Psoriasis, which causes itchy and painful scales and red patches on the skin, is linked to the body’s immune system. The study, published in the Journal of Investigative Dermatology, suggests that bile acids may treat psoriasis by stopping immune T cells from producing a proinflammatory protein known as IL-17A and blocking the immune cell movement to the inflammation site.
“Our studies showed that bile acids significantly inhibited skin inflammation without causing apparent systemic adverse effects,” said Sam T. Hwang, professor and chair of dermatology at UC Davis Health and senior author of the study.
What are bile acids?
Bile acids are produced in the liver and secreted into the first part of the small intestine to help digest food. While most bile acids are reabsorbed into the liver, a small portion escapes into the colon. There, they get transformed by the gut microbiota into secondary bile acids including lithocholic acid (LCA), deoxycholic acid (DCA) and 3-oxoLCA.
Bile acids are important in lipid absorption and cholesterol balance in the blood. Previous studies have identified their role as key signaling molecules in regulating skin immunity and inflammatory diseases.
Hwang and his colleagues had previously shown that proinflammatory diets, such as those rich in fats and simple sugars, greatly change the type of bacteria that reside in the gut, possibly resulting in changes to the levels of these secondary bile acids.
Bile acids help alleviate a psoriasis-like skin condition in mice
Interleukin-23 (IL-23) is a protein generated by the immune cells. It is responsible for many inflammatory autoimmune reactions, including psoriasis. In one of their studies, the researchers injected mice with IL-23 DNA to induce a response mimicking psoriasis-like skin disease.
They found that compared to mice receiving a placebo treatment, all the mice treated by any of the three secondary bile acids had less redness, scaling and ear thickness. The LCA bile acids showed the greatest improvement in ear swelling.
In another test, the scientists gave oral LCA to mice over two days before applying imiquimod, an immune response modifier used in treating skin diseases. They found that LCA-treated mice had less skin inflammation than those not given bile acids.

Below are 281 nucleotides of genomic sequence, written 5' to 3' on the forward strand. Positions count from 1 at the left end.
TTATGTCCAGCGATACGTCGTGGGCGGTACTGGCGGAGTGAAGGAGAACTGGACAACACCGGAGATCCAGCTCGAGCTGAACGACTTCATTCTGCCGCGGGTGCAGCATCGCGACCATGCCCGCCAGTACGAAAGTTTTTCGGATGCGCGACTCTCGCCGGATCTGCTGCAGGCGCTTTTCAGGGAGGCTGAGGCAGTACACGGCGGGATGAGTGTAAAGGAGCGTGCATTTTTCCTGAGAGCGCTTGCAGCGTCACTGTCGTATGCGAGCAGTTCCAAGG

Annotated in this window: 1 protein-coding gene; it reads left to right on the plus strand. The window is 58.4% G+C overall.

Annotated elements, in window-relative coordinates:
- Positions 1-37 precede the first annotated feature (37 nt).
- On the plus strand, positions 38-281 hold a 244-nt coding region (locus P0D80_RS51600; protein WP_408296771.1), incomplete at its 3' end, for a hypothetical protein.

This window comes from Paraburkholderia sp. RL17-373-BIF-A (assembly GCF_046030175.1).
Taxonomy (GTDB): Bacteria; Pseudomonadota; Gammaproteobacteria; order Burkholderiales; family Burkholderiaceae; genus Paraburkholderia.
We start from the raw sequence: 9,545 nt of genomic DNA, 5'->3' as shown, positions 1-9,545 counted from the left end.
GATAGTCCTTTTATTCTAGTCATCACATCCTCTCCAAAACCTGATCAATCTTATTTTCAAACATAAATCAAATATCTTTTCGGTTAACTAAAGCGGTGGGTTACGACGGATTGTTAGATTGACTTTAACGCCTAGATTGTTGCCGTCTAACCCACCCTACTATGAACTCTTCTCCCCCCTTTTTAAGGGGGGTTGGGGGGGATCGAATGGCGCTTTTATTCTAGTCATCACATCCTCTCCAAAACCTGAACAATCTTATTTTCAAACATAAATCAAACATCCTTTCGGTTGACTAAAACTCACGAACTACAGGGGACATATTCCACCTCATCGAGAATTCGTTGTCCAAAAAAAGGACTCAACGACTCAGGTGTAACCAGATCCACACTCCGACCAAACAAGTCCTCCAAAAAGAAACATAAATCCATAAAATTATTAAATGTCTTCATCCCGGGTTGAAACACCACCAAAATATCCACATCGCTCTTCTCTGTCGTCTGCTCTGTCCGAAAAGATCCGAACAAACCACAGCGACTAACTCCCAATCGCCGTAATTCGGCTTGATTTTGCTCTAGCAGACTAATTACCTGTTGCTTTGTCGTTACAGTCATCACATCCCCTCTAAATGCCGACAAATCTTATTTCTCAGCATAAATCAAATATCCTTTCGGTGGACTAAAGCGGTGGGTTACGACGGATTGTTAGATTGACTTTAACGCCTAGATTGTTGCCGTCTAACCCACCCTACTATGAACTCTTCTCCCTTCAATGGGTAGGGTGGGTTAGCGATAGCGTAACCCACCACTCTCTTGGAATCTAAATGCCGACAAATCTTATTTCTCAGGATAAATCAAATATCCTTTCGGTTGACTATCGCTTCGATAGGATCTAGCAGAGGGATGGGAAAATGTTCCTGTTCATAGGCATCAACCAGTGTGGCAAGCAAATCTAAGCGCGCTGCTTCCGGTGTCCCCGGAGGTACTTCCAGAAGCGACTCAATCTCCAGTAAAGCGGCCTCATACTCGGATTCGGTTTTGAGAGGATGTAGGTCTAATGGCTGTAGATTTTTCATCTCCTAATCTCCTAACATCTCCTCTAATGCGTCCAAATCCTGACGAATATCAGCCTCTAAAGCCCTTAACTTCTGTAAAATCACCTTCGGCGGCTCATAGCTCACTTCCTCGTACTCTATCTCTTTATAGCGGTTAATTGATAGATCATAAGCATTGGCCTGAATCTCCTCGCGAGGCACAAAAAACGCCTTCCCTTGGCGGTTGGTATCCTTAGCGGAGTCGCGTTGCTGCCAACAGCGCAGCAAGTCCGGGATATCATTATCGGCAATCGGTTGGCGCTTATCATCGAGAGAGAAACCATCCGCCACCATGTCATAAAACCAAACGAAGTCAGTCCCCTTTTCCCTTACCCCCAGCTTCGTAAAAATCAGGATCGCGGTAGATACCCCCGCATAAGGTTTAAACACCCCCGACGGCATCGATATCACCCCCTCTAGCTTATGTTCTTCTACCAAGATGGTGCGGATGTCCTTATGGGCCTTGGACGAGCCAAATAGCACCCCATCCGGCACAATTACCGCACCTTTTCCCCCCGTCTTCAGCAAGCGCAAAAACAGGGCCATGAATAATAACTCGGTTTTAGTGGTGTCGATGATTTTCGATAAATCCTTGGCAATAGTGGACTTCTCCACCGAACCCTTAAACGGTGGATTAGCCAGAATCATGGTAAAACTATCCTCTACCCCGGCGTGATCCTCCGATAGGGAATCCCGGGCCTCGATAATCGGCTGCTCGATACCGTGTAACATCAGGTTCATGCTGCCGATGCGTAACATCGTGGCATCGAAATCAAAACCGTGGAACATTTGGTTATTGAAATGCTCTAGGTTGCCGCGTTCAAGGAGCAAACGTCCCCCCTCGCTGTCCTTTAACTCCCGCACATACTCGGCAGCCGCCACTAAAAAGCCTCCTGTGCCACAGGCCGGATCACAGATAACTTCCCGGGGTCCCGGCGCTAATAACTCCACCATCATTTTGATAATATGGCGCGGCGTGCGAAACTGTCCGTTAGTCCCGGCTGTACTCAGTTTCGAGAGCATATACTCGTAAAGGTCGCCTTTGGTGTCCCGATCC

As oral LCA might cause gut reactions such as diarrhea, constipation, and stomach pain, the researchers also explored giving LCA through intravenous injection in IL-23 treated mice. Similar to LCA taken orally, an LCA injection in mice also improved psoriatic skin signs.
Bile acids mediate the immune response
Previously, the researchers found that a type of receptor protein known as chemokine receptor 6 (CCR6), and its binding partner CC chemokine ligand 20 (CCL20), are linked to the inflammation caused by psoriasis. CCR6 is a critical agent for the migration of T cells — a type of white blood cells — to the injury site.
In this new study, the researchers found that in the IL-23 mouse model, keratinocytes (the dominant cells in the outer skin layer) served as a major source of CCL20 in the skin.
They found that LCA diminished the production of the proinflammatory protein IL-17A, prevented skin cells from producing CCL20, and blocked the development of psoriasis.
“Giving bile acids or using treatments that regulate the work of bile acids may be beneficial for controlling psoriatic inflammation,” said Zhenrui Shi, visiting assistant researcher in the UC Davis Department of Dermatology and co-lead author on the study. “Our work provides an explanation for several prior small pilot studies of oral bile acid supplementation in psoriatic patients that resulted in improvement of their psoriasis.”
Using this link, you can download the article for free, until March 24, 2022.
Co-authors on this study are Xuesong Wu, Mindy Huynh, Timothy Law, William Liakos, Jimmy C. Wu, Daisuke Yamada, Guiyan Yang and Yu-Jui Yvonne Wan at the University of California, Davis; Zhenrui Shi at the University of California, Davis and the Sun Yat-sen University, China; Satya Singh and Joshua M. Farber at the National Institute of Allergy and Infectious Diseases (NIAID).
This study was supported by a National Psoriasis Foundation Discovery Grant and a Guangdong Basic and Applied Basic Research Foundation (2020A1515110320).